Rabindranath Tagore said of the
What is really amazing is that no kind of mortar or cement was used to construct the temple. It appears to have lasted eight centuries on perfect balance and muscular faith.
It should be no surprise, therefore, to find that the temple is now in ruins, after a lifetime of conquests and plunder. I was warned to expect many carvings to have lost their sharpness, but nothing prepared me for the scale of the damage: of the many buildings that once surrounded the main temple, only two remain - the Nata Mandir at the entrance and the Bhog Mandap at the rear.
At the Nata Mandir, I notice what I would see again and again all over the temple*: cracks that have been sealed with a pinkish-red mortar injected under pressure; fallen stones that have been replaced so that sculptures of graceful forms sometimes end abruptly in blank stone. Of the two horses that remain, only one is whole; the second horse stands on what is effectively a crutch and looks indescribably obscene.
The inside of the main temple has been inaccessible for decades. A sign outside says that to preserve the structure from collapsing, the interior has been filled in. Even the steps that lead to the upper levels, through which one could look down, are now blocked. This is where the final shock is administered: two sides of the temple are under repair. With the ASI in charge, this means a network of steel scaffolding that looks more permanent and indestructible than the temple ever could have done.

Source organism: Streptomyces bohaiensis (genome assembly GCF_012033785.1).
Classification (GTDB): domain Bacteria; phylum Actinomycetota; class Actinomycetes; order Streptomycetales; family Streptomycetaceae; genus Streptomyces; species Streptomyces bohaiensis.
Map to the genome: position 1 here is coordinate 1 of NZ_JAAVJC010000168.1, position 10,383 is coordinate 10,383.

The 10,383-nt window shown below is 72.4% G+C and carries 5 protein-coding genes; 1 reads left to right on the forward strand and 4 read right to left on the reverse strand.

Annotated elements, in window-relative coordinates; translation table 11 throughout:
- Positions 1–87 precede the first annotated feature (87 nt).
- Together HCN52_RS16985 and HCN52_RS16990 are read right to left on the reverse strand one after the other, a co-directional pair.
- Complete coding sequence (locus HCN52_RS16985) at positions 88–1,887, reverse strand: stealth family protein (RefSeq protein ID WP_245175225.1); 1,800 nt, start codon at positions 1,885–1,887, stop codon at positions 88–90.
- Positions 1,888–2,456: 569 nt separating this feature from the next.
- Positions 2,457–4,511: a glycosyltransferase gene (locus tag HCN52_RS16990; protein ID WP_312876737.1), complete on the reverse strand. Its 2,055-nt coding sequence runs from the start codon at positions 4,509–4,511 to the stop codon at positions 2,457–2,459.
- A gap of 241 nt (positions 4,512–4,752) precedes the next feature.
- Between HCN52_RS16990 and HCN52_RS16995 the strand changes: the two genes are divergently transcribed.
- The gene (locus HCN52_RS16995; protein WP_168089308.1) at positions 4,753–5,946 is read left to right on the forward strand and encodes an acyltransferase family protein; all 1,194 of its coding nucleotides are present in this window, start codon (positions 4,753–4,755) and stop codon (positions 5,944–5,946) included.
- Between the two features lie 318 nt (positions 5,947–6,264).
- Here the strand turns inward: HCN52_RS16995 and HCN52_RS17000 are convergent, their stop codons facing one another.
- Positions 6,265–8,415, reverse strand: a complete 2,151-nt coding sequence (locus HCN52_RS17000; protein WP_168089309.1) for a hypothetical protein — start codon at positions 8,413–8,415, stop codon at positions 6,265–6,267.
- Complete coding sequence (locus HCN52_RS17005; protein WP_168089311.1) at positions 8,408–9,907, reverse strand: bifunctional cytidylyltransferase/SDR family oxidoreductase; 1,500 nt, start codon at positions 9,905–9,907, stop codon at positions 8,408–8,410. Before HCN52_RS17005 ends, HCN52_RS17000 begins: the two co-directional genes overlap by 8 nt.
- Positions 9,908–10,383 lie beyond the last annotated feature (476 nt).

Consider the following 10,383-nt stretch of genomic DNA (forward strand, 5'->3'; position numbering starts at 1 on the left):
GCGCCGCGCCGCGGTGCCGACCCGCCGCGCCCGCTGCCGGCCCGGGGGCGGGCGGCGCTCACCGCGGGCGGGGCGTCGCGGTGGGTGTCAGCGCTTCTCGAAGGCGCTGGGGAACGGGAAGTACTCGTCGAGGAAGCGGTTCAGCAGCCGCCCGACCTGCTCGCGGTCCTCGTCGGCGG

Apparently, this is how a World Heritage Site must be preserved.
But to move on to another aspect of the horror story: on the day I visit, several classes from a Kendriya Vidyalaya are also there on an educational trip. Crocodile lines crawl over every path. The air is unruly with the chatter of a few hundred children armed with tiffin boxes, water bottles and badminton rackets. Elsewhere, below the erotic sculptures, a group of young men are hiding their embarrassment by posing as superheroes, nudging each other and giggling. A group of tourists from
A little away from the temple, a big banyan tree has spread. I sit on a stone under its shade and consider the temple: many stones and sculptures have been transported to a museum nearby; the more recently fallen ones that are lying about are closely guarded. What is left is being preserved as if against its will.
I can’t help wondering why the attempt is being made. It might make sense to acknowledge that beyond a certain point, restoration is not just pointless but impossible. What’s being done in the name of protecting heritage only seems to have advanced the depredations of time and the weather. The ‘language of man’ is pernicious and extreme and surpasses the speech of the stones.
I imagine what the temple could be: a silent place that no one visits, flanked by reclaiming forest and receding sea, free to stand in the sun. It might be the one way to restore to the temple something of the grandeur it once had and which it still attempts to hold on to amidst the crowds.